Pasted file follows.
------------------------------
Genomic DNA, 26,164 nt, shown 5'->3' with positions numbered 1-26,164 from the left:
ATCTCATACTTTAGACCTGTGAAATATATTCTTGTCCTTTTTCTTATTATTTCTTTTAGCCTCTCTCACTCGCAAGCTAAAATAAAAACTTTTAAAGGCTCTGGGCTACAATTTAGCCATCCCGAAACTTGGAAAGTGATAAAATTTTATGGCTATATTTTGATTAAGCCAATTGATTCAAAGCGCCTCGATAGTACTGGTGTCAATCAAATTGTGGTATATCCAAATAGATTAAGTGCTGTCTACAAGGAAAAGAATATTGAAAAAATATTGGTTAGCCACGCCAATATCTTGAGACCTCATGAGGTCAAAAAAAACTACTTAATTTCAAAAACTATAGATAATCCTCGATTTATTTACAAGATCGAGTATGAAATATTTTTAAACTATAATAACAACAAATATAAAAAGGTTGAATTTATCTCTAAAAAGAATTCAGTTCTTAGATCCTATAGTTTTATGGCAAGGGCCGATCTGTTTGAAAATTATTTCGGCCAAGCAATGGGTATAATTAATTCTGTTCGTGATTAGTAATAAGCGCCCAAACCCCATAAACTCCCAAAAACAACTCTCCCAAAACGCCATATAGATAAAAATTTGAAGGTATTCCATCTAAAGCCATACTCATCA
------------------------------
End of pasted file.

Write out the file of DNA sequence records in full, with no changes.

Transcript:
Genomic DNA, 26,164 nt, shown 5'->3' with positions numbered 1-26,164 from the left:
ATCTCATACTTTAGACCTGTGAAATATATTCTTGTCCTTTTTCTTATTATTTCTTTTAGCCTCTCTCACTCGCAAGCTAAAATAAAAACTTTTAAAGGCTCTGGGCTACAATTTAGCCATCCCGAAACTTGGAAAGTGATAAAATTTTATGGCTATATTTTGATTAAGCCAATTGATTCAAAGCGCCTCGATAGTACTGGTGTCAATCAAATTGTGGTATATCCAAATAGATTAAGTGCTGTCTACAAGGAAAAGAATATTGAAAAAATATTGGTTAGCCACGCCAATATCTTGAGACCTCATGAGGTCAAAAAAAACTACTTAATTTCAAAAACTATAGATAATCCTCGATTTATTTACAAGATCGAGTATGAAATATTTTTAAACTATAATAACAACAAATATAAAAAGGTTGAATTTATCTCTAAAAAGAATTCAGTTCTTAGATCCTATAGTTTTATGGCAAGGGCCGATCTGTTTGAAAATTATTTCGGCCAAGCAATGGGTATAATTAATTCTGTTCGTGATTAGTAATAAGCGCCCAAACCCCATAAACTCCCAAAAACAACTCTCCCAAAACGCCATATAGATAAAAATTTGAAGGTATTCCATCTAAAGCCATACTCATCA